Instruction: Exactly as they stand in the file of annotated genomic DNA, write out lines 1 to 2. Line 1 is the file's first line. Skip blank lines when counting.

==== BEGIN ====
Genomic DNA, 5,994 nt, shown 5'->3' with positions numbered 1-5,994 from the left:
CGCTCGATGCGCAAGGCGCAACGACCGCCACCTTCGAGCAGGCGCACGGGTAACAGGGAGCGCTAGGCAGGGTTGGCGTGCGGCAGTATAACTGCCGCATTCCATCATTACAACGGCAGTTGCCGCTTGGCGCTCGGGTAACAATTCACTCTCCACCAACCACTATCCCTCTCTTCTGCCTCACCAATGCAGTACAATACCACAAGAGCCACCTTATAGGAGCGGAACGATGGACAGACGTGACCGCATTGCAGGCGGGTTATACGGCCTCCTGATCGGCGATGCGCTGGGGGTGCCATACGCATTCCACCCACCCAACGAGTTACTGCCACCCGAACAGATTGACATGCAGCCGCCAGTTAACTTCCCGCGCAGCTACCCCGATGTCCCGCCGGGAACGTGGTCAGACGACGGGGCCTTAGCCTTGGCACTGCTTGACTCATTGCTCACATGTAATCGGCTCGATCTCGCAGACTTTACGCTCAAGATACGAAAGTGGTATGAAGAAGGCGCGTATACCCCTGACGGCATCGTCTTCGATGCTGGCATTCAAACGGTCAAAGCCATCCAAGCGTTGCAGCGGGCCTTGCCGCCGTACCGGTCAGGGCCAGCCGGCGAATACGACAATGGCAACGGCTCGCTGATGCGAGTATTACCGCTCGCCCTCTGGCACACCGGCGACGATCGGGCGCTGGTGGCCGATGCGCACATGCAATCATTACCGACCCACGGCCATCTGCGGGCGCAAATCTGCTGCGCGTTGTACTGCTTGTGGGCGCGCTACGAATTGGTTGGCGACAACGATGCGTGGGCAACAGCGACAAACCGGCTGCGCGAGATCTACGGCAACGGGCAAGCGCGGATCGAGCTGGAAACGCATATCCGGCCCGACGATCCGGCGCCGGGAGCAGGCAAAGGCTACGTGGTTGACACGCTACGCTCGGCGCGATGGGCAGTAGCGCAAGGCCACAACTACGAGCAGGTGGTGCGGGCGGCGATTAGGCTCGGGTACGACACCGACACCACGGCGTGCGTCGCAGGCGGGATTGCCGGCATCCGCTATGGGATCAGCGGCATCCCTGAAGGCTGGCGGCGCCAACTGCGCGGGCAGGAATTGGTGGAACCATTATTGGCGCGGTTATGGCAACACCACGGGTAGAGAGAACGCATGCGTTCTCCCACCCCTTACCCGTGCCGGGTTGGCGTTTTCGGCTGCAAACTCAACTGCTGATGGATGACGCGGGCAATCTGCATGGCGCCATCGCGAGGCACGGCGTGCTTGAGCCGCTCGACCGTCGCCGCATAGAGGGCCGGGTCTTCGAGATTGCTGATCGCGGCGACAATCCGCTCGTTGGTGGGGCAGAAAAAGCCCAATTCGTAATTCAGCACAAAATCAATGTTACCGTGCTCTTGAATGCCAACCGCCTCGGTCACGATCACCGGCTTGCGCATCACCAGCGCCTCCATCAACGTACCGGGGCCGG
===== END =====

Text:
Genomic DNA, 5,994 nt, shown 5'->3' with positions numbered 1-5,994 from the left:
CGCTCGATGCGCAAGGCGCAACGACCGCCACCTTCGAGCAGGCGCACGGGTAACAGGGAGCGCTAGGCAGGGTTGGCGTGCGGCAGTATAACTGCCGCATTCCATCATTACAACGGCAGTTGCCGCTTGGCGCTCGGGTAACAATTCACTCTCCACCAACCACTATCCCTCTCTTCTGCCTCACCAATGCAGTACAATACCACAAGAGCCACCTTATAGGAGCGGAACGATGGACAGACGTGACCGCATTGCAGGCGGGTTATACGGCCTCCTGATCGGCGATGCGCTGGGGGTGCCATACGCATTCCACCCACCCAACGAGTTACTGCCACCCGAACAGATTGACATGCAGCCGCCAGTTAACTTCCCGCGCAGCTACCCCGATGTCCCGCCGGGAACGTGGTCAGACGACGGGGCCTTAGCCTTGGCACTGCTTGACTCATTGCTCACATGTAATCGGCTCGATCTCGCAGACTTTACGCTCAAGATACGAAAGTGGTATGAAGAAGGCGCGTATACCCCTGACGGCATCGTCTTCGATGCTGGCATTCAAACGGTCAAAGCCATCCAAGCGTTGCAGCGGGCCTTGCCGCCGTACCGGTCAGGGCCAGCCGGCGAATACGACAATGGCAACGGCTCGCTGATGCGAGTATTACCGCTCGCCCTCTGGCACACCGGCGACGATCGGGCGCTGGTGGCCGATGCGCACATGCAATCATTACCGACCCACGGCCATCTGCGGGCGCAAATCTGCTGCGCGTTGTACTGCTTGTGGGCGCGCTACGAATTGGTTGGCGACAACGATGCGTGGGCAACAGCGACAAACCGGCTGCGCGAGATCTACGGCAACGGGCAAGCGCGGATCGAGCTGGAAACGCATATCCGGCCCGACGATCCGGCGCCGGGAGCAGGCAAAGGCTACGTGGTTGACACGCTACGCTCGGCGCGATGGGCAGTAGCGCAAGGCCACAACTACGAGCAGGTGGTGCGGGCGGCGATTAGGCTCGGGTACGACACCGACACCACGGCGTGCGTCGCAGGCGGGATTGCCGGCATCCGCTATGGGATCAGCGGCATCCCTGAAGGCTGGCGGCGCCAACTGCGCGGGCAGGAATTGGTGGAACCATTATTGGCGCGGTTATGGCAACACCACGGGTAGAGAGAACGCATGCGTTCTCCCACCCCTTACCCGTGCCGGGTTGGCGTTTTCGGCTGCAAACTCAACTGCTGATGGATGACGCGGGCAATCTGCATGGCGCCATCGCGAGGCACGGCGTGCTTGAGCCGCTCGACCGTCGCCGCATAGAGGGCCGGGTCTTCGAGATTGCTGATCGCGGCGACAATCCGCTCGTTGGTGGGGCAGAAAAAGCCCAATTCGTAATTCAGCACAAAATCAATGTTACCGTGCTCTTGAATGCCAACCGCCTCGGTCACGATCACCGGCTTGCGCATCACCAGCGCCTCCATCAACGTACCGGGGCCGG